Paladia gazed plaintively at the sky, then shook her head. “Yo! Dipwad!”  She sat down on the rock. “You can’t go back that way.”

Cait paused, about to enter the water. She turned and put her hands on her narrow hips. “Whyever not?”

Paladia pointed. “That water was knocking you on your ass up there with four horses and a scad of people hanging onto you.”  She snorted. “You’re just gonna get blasted right back here.”

Cait reviewed the rushing water, whose force seemed to have lessened, but which was still formidable. “You could go first.”

“Why should I?” The taller Amazon protested. “So the damn rocks can crack me in the head? No thanks.”

Cait turned around and made her way back, ending up right next to her friend. “Now, you look here.” She stated firmly. “Stop being such a sissy at once, or I shall have to thump you.”

Paladia sighed. It was goofy. Here she was, three times Cait’s size, and that little brat thought she could just run right over her like a runaway mule.  She glowered up at her, as the blond girl folded her slim, but muscular arms across her chest. Problem was Cait could probably drag her butt down into the water size or no size, and they both knew it. Goofy.  “Why not go up there?” Paladia pointed towards the ridge. “Unless you gotta do everything the hard way.”

Cait turned her head and reviewed the suggested alternate seriously. “All right.” She nodded. “Splendid idea. Let’s go.” She tangled one hand in Paladia’s leathers and started off, giving the taller woman a choice of following her or remaining seated in perfect nakedness.

She hated that. With a groan, Paladia got up and trudged after her smaller companion, trying not to limp, or bleed too much. “Allright.. cut it out. I’m coming.”

“Right.” Cait slowed her pace, and found a relatively smooth path up onto the ridge. “Is that leg of yours awful?”


“Right.” Cait turned around and gave her a push, landing Paladia neatly on the short, tufted grass of the embankment. “Give it here.”  She flopped down on the turf with little ceremony, yanking the bigger woman’s calf towards her.

“Hey!” Paladia objected, pulling her foot back. “Cut that out! I said it was fine!”

“Yes, but you lie all the time.” Cait ignored her protest and trapped the limb between her ankles, holding it down. “Now, be still or I’ll cut the silly thing right off.”

Paladia leaned back on her elbows and tried to ignore the driving rain pelting her from all sides. It washed the mud off at least, and it even sort of got Cait’s hair back to it’s normal color, more or less like Paladia’s own.

They had little things like that in common. Their eyes were sort of the same color too.

“I’ll have to stitch this.”

Paladia groaned. “Not those frigging square knots again, okay?” She had a rather odd looking scar on one arm from Cait’s experimentation with needles.

“It’s not my fault you can’t keep out of the way of things.” Cait stated placidly, as she drew out her needle and a bit of gut. “I get bored doing just those straight ones all the time.”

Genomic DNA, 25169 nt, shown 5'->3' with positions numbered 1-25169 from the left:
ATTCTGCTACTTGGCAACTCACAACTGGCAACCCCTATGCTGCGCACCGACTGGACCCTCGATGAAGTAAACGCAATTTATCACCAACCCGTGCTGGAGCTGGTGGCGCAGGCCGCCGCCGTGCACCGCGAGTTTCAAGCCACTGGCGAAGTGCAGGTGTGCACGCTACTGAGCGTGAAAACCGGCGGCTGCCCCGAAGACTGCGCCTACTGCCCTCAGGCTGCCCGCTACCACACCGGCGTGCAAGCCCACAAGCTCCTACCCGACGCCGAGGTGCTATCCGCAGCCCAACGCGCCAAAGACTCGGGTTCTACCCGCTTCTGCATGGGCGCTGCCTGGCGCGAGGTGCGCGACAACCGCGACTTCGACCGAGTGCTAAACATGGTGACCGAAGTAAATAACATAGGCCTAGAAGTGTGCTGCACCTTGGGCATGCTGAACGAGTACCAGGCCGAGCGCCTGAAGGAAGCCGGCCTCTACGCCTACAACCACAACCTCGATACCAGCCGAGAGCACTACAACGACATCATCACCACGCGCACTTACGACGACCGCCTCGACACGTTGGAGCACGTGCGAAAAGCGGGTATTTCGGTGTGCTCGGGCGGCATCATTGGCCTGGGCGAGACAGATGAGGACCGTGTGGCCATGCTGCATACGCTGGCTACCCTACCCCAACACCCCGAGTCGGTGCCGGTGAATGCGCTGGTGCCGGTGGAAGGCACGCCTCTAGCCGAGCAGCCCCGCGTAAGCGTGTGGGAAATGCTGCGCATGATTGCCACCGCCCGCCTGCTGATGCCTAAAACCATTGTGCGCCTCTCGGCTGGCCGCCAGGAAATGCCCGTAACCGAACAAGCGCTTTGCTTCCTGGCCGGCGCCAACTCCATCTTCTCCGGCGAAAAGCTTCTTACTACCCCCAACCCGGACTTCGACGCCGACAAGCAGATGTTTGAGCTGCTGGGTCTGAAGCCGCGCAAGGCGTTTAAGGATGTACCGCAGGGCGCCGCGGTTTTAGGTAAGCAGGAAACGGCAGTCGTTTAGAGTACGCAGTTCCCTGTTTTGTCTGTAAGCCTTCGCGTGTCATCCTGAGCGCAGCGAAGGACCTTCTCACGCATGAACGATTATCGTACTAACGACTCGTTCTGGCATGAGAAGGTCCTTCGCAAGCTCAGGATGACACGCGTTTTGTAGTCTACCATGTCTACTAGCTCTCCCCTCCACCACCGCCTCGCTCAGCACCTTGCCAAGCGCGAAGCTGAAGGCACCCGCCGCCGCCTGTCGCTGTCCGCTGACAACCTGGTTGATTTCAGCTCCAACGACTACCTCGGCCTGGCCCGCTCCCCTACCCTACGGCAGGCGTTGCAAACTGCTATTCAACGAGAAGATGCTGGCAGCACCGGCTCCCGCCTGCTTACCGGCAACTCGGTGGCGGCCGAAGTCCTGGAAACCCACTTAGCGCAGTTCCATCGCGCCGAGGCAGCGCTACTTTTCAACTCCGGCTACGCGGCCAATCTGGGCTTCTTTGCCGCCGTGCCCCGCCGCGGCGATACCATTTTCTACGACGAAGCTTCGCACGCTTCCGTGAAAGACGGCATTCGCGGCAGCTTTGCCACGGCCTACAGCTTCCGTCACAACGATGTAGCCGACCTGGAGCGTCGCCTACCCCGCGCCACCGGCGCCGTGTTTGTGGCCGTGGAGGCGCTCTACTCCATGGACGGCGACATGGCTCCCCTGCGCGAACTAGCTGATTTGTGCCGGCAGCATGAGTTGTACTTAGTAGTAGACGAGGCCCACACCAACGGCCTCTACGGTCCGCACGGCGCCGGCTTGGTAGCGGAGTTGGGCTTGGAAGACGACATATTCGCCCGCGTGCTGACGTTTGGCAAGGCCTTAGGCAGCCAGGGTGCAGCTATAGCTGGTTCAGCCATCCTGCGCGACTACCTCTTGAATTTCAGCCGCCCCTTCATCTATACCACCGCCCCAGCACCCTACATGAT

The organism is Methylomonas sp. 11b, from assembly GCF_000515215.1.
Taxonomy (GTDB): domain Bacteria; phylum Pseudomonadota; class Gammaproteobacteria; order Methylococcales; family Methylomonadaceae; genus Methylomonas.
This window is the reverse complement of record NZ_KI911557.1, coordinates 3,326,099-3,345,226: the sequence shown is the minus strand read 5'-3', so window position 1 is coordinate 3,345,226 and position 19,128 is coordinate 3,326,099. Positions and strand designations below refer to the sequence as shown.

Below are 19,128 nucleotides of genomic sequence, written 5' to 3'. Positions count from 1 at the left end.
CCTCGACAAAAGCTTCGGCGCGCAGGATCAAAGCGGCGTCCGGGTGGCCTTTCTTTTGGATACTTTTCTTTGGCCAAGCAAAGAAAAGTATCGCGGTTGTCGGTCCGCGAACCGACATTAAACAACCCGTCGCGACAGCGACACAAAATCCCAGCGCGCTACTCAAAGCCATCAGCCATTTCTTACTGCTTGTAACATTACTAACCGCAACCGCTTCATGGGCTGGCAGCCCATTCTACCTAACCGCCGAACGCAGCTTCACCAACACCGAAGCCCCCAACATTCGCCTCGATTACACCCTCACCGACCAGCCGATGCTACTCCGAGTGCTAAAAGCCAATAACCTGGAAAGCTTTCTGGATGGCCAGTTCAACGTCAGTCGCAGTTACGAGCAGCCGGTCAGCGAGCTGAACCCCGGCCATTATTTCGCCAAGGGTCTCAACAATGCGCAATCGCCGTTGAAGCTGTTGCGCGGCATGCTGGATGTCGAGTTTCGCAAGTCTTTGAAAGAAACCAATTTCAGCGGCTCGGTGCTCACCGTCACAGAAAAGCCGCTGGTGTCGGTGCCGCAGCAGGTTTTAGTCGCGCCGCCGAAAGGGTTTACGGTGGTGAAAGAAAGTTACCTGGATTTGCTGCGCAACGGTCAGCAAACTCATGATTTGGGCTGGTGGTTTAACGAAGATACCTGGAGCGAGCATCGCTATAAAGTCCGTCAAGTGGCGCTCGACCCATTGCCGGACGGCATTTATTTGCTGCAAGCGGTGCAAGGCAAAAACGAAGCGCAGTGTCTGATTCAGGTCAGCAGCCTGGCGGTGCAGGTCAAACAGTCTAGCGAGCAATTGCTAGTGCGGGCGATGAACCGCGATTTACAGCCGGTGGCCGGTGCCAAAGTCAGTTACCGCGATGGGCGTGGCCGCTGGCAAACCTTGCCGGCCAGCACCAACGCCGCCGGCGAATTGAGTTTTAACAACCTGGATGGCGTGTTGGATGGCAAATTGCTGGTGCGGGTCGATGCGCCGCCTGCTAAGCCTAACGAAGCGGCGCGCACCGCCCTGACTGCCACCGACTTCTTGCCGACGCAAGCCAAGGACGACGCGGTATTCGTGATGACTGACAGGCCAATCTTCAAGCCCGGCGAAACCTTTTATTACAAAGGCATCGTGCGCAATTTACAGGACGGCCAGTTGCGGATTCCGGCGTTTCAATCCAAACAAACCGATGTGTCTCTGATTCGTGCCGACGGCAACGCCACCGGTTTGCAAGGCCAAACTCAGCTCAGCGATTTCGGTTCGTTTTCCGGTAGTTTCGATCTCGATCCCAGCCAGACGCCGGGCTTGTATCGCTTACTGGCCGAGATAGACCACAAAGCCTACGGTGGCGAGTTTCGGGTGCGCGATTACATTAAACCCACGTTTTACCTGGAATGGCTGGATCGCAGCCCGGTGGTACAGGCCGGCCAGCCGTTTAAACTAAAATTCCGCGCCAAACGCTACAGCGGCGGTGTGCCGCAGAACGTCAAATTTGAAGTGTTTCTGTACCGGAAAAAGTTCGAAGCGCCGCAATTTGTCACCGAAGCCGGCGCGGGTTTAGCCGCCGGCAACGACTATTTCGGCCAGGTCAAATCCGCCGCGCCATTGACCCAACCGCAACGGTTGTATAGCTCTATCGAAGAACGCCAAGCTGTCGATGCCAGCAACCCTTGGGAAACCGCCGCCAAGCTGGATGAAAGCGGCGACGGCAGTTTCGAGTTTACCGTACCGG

“You’re so weird.”

“I am certainly not.”

“Yes you are.”

“No, I’m not. Now be quiet, or I’ll stitch my name across your kneecap.”

Paladia laid down on the slope and closed her eyes, glad of a chance to rest at least. The day had totally sucked so far, and if she had to put up with Cait jamming a sharp needle into her leg at least she could relax during it. Besides, there were worse people she could have doing it, like Eponin.  “Hey.”

“I said…”

“Yeah, yeah.” The big Amazon waved a hand. “I know, but listen… you figure those guys got out of this stupid flood and took cover?”

Cait bent her head, keeping the rain off the skin she was working on. “How on earth should I know?” She answered, taking careful, small stitches in the handsbreadth long gash leaking tendrils of her friend’s blood over both of them.

“Yeah, like they have the sense to get out of the rain.” Paladia muttered.

“Hello, Lady Kettle? Seen what’s pouring on your head lately?” Cait snickered. “Good gosh, Pally. What’s put you in such  a bother today?”

It’s raining. My leg’s hurt. You’re jabbing me with a needle. We’re lying in mud. It’s lightning. The idiots we’re with are probably inside a cave with a fire already. “I’m thirsty.” Paladia answered dourly, then yelped when a finger hooked itself between her teeth and yanked her mouth open. Rain immediately entered it.

“There.” Cait went back to her task. “Anything else, then?”

Paladia swallowed her mouthful of water and considered the question. “A dry bed?”  She felt a single, last, sharp pinch against her skin, then felt the pressure as Cait sprawled on the wet grass next to her. She hazarded a peek, to see those strange, often cold eyes watching her. “What?”

“You know, I’ve quite decided having all those elders with us is a bother.” Cait said. “Puts a damper on things.”

Paladia smirked a little. “Yeah.. don’t want to shock the old goats, though. Might send those Amphlifishies into a tiz.”

A twinkle entered Cait’s eyes. “Actually.” She drawled softly. “I was talking about the regent and Eponin.” She gave the edge of Paladia’s leathers a tug. “Do you know they’ve never tried having fun in a tree?”

A sigh. “Most normal people haven’t, doofball.” The big Amazon snorted, visibly pleased nonetheless. “They’re like, not into breaking their necks.”

“Or taking unnecessary risks.” Cait added, leaning over and biting a fold of her friend’s skin. “I can’t imagine why not.” She looked up from under very blond lashes. “I’m glad you’re not normal.”

Paladia’s nostrils flared. “Thanks.” She remarked. “Glad being nutty as a fruitcake gets points.”

Cait chuckled, then pushed herself off the grass and held a hand out to her. “C”mon then. Let’s go find those slackards.” She hauled her friend up and they started up the slope again.  The rain beat against them, but it’s force wasn’t nearly that of the raging water below, and they made good time across the ridge.